Trigger warning: sexual abuse, sexual assault, child abuse.
The announcement of the Royal Commission into Institutional Responses to Child Sexual Abuse by the Gillard government; its extension by the Abbott government, supported by the Turnbull government; and the national apology delivered by Scott Morrison and reiterated by Bill Shorten, demonstrate that issues related to institutional child sexual abuse survivors are not only bipartisan, but at the core of our national identity.The pervasiveness of child sexual abuse within some 4000 institutions shocked us to the core. Some victims were robbed of even the most basic human rights not once but repeatedly when those rights were further transgressed, as survivors' disclosures were dismissed, their needs minimised, and support and justice denied.
The commission also alerted us to broader issues around childhood trauma. We learnt not only that many institutional sexual abuse survivors were additionally physically violated, and emotionally neglected, but also that most childhood abuse and other complex traumas — interpersonal, repeated and extreme — occur in the home, family and neighbourhood.
Regardless of the outcome of the upcoming election, Australia must respond promptly and fairly to the needs of all survivors, not only of institutional child sexual abuse, but of all forms of childhood trauma. Every time we create a new class of survivor and more 'have-nots' we replicate the inequities of abusive systems.
The Joint Select Committee Report around the implementation of redress released last week is telling. It highlights the gaps between the commission's recommendations for a fair and equitable National Redress Scheme, its driving focus on survivors, and the current scheme. Most notable is the abrogation of the responsibility of many so-called 'responsible' institutions to sign up to the scheme. This has left many survivors in the 'have-not' group, yet again.
None of this is to deny the complexity of the scheme, or the inherent tensions between the machinations of government and a trauma-informed survivor-focused scheme.
Not the least of these was the more than two-year delay from the commission's report to government action, the reduction in cap for the maximum payment from $200,000 to $150,000, and the implementation of an assessment matrix, uninformed by an understanding of grooming, child sexual abuse dynamics and impacts. Again, we see a class of 'have-nots', in which many people who experienced unimaginable impacts are not eligible for maximum or near-maximum payments.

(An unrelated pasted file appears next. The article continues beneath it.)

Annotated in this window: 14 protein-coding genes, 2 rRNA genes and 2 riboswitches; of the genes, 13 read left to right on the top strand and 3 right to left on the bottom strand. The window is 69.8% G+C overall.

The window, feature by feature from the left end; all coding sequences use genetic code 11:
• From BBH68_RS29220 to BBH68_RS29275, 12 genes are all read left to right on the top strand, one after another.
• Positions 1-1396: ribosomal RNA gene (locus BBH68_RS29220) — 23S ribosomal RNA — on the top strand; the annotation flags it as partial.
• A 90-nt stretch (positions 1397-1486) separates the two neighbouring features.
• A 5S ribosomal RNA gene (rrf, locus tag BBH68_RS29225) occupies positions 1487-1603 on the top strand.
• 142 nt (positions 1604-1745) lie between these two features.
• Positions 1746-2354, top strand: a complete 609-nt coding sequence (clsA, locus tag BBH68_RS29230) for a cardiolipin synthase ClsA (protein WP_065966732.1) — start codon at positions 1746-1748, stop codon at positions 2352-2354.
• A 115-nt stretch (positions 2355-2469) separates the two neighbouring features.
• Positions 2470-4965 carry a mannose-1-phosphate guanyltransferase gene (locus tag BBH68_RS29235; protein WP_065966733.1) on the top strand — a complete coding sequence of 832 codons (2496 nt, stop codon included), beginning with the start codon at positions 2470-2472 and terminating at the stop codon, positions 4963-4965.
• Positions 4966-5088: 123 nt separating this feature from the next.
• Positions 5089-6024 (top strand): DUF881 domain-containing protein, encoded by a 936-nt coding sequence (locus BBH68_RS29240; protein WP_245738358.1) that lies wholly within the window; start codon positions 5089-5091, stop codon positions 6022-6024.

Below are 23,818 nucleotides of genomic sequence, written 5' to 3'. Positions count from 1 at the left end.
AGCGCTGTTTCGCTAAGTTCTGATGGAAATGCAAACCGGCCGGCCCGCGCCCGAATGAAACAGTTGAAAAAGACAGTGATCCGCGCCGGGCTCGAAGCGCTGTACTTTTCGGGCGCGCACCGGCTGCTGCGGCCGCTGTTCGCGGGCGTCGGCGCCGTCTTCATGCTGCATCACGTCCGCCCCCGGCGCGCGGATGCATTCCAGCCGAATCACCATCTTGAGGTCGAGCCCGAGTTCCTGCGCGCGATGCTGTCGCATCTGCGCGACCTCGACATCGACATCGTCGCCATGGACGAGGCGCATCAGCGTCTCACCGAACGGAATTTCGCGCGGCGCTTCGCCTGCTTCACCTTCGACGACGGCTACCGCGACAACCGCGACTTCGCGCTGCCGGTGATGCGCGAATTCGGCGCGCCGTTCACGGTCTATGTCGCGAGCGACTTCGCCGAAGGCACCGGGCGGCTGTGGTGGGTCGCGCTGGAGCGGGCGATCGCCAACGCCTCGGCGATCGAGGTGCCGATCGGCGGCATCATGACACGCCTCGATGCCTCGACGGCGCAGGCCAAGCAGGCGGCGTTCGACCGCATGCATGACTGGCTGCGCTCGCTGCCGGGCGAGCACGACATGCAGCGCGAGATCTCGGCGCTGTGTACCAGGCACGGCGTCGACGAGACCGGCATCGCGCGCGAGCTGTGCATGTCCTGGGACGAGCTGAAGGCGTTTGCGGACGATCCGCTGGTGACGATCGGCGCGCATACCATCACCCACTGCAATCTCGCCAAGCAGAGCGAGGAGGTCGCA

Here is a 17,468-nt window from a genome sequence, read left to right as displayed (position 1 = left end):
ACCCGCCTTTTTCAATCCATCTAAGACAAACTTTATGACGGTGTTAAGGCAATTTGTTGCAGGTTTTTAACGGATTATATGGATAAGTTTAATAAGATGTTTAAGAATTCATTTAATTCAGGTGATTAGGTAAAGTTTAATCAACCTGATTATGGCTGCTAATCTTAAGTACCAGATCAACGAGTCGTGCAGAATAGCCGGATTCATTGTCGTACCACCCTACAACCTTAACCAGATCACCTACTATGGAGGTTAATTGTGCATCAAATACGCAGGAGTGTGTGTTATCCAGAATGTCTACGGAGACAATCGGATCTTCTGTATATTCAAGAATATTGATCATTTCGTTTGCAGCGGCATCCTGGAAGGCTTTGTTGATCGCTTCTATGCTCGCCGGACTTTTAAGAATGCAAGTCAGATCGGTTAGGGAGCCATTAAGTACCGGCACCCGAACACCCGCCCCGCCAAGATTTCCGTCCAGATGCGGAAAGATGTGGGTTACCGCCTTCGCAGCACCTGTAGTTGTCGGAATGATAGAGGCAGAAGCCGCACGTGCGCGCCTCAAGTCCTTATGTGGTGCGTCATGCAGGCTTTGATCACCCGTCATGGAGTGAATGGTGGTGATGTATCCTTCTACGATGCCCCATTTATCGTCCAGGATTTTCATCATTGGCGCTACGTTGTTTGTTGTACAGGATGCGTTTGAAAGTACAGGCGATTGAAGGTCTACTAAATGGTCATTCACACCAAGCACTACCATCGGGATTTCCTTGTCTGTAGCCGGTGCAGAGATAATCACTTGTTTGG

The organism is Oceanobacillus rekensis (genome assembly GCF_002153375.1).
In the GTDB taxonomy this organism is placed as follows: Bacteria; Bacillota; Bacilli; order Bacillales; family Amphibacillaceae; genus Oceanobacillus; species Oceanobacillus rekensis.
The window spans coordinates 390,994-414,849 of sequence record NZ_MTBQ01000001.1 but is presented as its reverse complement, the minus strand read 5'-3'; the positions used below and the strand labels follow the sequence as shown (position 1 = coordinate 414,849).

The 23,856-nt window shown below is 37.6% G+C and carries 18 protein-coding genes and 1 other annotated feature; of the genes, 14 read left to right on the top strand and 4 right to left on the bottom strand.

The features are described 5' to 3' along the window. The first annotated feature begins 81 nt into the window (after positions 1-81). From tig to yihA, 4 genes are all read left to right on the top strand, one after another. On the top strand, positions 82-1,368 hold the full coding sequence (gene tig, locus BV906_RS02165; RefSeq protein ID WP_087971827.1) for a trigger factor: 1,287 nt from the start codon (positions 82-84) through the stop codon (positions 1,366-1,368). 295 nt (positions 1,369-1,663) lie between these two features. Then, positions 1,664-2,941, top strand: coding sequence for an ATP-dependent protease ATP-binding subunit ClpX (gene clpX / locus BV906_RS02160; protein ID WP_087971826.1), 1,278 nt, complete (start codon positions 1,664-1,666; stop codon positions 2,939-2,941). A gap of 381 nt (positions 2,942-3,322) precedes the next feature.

"To exclude prisoners from applying until their release is a further violation of their human rights, already decimated when they were children."
Similarly, the treatment of survivors of child sexual abuse who have served a custodial sentence of five years or more is punitive and discriminatory. It is well known that many survivors become involved with the criminal justice system, and for those serving custodial sentences, the current potential for exclusion, subject to advice to the scheme operator from the relevant state attorneys-general, is doubly punitive. To exclude prisoners from applying until their release is a further violation of their human rights, already decimated when they were children.
Similarly, the current provision for counselling and psychological care, which differs between states, is not focused on the quality of the counselling, and is not accessible life-long, as recommended by the commission. The recent Senate report delineates still other inequities — more 'have-nots' — which need to be addressed, regardless of who is in government after the election.
The provision of support for survivors in an ongoing way remains inadequate for many who struggle to feel safe, ever. Lack of consistent informed support, particularly for isolated survivors, people from remote communities, or those living with a disability, add to survivors' frustration and distress. Delays in processing of applications, confusion about exclusion criteria and which institutions are in the scheme, are further compounding, as are challenges in transparency, expectations and clear communication about the scheme.
The establishment of the National Office of Child Safety, implementation of national child safety standards and national principles are to be welcomed, as consistency of practice across the state and territory divides is critical. So too is the announcement of funding for a national centre focused on child sexual abuse.
However, the population of survivors of childhood trauma extends well beyond this group. By conservative estimates, childhood trauma affects one in four adult Australians, all of whom deserve and need informed support. For this reason, it is paramount that the brief and funding of the national centre be extended to include childhood trauma more broadly. Otherwise, we will have even more 'have-nots'.
For confidential counselling and support call the blue knot helpline on 1300 657 380 or visit www.blueknot.org.au
Reference: The original article was published here